Nicholas of Myra was born during the 3rd century A.D. in Patara, Lycia, an ancient city that is now part of present-day Damre, Turkey. At a young age, Nicholas became an orphan when his parents died of an epidemic. Soon, he moved in with his uncle, Nicholas, a bishop living in Patara, who raised him and taught him how to read. During his youth, he became very religious in such a way that he engaged in a rigorous observance of fasting twice a week. Eventually, he was ordained a priest. Nicholas was a very generous man, after inheriting his parents’ wealth, he was known for giving much of it to the sick and poor.
There are many stories surrounding the legend of Saint Nicholas. The most famous story by far tells how Nicholas had saved a poor man from having to sell his three daughters into prostitution because he was too poor to pay their dowries. There are four different endings associated with this story. One account tells how Nicholas secretly slipped a bag of gold into the man’s house one night. Another account tells how he slipped a bag of money into his house for three nights in a row. The third account tells how he had repeated this kind gesture of giving, nightly, for three years in a row. The final account tells how one night Nicholas dropped the bag of gold into the chimney where it happened to land into one of the daughters’ stockings which was hanging and drying over the fireplace. All the while, the poor man was always in wait to meet his generous donor. Other stories associated with his legend tell how Nicholas had saved three innocent men from imprisonment and death while other stories credit him for helping children and sailors.
Indeed, many different accounts tell the story of Saint Nicholas’s giving nature, but it was the Dutch customs that turned this historical man into the iconic Sinter Klaus of Christian folklore today.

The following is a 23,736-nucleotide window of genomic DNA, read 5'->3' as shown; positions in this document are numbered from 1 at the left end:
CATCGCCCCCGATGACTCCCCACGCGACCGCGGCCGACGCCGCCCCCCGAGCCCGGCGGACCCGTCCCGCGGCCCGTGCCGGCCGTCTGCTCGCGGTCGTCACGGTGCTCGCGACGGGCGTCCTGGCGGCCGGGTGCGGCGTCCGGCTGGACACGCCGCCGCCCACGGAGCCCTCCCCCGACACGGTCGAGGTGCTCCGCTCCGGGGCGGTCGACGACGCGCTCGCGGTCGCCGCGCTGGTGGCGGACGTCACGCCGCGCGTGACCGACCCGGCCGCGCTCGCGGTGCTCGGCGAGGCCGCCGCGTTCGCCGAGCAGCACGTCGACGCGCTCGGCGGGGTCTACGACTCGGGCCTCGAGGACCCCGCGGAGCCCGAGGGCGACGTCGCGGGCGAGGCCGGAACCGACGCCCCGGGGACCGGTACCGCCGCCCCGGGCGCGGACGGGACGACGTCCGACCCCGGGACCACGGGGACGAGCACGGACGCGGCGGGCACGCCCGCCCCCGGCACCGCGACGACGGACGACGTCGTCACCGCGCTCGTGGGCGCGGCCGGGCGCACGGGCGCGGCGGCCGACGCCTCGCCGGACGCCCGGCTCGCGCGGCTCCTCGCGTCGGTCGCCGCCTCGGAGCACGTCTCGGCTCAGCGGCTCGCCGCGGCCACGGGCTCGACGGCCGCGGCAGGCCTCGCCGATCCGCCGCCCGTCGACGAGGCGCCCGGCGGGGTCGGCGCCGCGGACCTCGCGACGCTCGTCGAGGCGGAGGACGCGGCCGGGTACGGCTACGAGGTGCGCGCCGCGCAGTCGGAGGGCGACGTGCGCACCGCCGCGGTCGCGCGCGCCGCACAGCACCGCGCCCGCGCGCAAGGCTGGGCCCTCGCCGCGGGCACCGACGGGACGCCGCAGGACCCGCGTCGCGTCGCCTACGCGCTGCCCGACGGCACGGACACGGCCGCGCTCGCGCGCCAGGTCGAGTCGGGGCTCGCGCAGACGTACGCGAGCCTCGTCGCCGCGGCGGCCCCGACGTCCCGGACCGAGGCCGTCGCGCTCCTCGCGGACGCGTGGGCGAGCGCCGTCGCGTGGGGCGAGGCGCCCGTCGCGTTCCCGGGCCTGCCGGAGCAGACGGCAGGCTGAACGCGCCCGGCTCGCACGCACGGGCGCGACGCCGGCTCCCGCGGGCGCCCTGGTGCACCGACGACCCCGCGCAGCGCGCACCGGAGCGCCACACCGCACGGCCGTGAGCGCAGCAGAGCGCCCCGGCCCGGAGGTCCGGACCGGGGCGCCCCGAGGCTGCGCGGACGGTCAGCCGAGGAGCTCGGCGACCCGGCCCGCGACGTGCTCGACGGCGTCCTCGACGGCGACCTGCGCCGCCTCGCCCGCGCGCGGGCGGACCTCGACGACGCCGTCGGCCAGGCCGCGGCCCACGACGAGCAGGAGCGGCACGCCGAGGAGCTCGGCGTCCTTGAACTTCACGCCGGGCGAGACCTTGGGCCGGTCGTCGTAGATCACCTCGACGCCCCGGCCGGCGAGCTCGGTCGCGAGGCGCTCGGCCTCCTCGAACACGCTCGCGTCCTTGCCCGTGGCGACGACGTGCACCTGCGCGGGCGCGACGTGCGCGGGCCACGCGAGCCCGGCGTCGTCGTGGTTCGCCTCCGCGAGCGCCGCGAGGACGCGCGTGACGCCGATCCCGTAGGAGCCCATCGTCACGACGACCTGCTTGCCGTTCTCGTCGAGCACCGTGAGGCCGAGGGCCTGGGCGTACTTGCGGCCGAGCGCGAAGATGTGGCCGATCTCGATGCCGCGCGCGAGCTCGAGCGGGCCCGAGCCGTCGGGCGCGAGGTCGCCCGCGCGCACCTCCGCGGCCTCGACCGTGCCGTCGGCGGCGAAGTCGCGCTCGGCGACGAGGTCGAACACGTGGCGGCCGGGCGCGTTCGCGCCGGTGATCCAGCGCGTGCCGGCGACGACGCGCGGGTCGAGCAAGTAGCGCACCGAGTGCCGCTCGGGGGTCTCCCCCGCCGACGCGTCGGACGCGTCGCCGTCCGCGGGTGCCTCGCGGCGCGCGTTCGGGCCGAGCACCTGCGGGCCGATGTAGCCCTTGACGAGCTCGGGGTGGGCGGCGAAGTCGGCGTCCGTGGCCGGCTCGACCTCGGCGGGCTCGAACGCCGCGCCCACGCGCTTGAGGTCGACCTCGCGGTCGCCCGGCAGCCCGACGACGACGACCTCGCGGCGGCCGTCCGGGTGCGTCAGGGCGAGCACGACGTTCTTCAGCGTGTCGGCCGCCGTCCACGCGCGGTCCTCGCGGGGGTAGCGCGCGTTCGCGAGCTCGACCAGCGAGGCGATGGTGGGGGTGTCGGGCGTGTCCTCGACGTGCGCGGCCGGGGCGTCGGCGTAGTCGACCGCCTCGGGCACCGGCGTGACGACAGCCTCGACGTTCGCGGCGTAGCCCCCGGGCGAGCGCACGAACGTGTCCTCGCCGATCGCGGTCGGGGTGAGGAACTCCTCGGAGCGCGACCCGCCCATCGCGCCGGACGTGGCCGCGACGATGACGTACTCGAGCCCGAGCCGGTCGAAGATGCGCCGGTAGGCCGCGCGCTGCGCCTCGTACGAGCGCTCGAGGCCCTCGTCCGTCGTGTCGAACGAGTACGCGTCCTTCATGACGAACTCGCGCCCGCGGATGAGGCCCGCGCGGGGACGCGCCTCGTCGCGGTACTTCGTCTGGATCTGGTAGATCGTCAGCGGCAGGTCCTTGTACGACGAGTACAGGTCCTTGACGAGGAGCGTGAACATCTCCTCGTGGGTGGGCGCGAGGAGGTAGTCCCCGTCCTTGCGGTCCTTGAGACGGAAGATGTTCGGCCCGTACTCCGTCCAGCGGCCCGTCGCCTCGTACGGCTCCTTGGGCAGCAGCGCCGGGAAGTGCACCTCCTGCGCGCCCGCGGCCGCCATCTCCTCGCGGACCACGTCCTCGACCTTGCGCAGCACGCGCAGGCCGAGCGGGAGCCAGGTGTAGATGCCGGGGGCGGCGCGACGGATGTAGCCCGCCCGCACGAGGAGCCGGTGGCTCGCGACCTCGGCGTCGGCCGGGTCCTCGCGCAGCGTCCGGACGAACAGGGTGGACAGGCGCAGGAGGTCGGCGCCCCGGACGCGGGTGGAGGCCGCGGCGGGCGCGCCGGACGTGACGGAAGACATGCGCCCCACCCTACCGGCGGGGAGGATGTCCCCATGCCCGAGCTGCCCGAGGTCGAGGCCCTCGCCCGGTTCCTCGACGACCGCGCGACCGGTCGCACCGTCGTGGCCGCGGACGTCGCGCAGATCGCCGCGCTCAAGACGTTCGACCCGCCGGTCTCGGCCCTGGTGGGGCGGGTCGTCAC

During the 16th century, the Protestant Reformation caused the formation of many Christian factions. These new Protestant groups stopped the practice of worshipping saints in many parts of Europe, but Holland continued to honor Saint Nicholas. As December 6th was the feast day of Saint Nicholas, the Dutch prepared to celebrate this day through a common cultural practice. Dutch children would place their shoes outside on the eve of Saint Nicholas Day, only to find presents left in them the next morning. When many of the Dutch began to emigrate to the United States, the children continued to practice this tradition in the New World, which effectively influenced American culture in the 1700’s and on.
Eventually, Saint Nicholas became better known as Santa Claus for his gift-giving and generous ways. The current representation of Santa Claus originated from a 19th century poem about a jolly old man who goes down chimneys to leave presents and rides a sleigh with reindeer and a drawing of a heavy-set man dressed in a red suit and hat.
You can learn more about Saint Nicholas by visiting the New York State Library and looking into these titles:
-Stories of Saint Nicholas.
Paulding, James Kirke. 1995.
-Saint Nicholas of Myra, Bari, and Manhattan: biography of a lengend.
Jones, Charles Williams. 1978.
-A visit from Saint Nicholas.
Moore, Clement Clarke. 1971.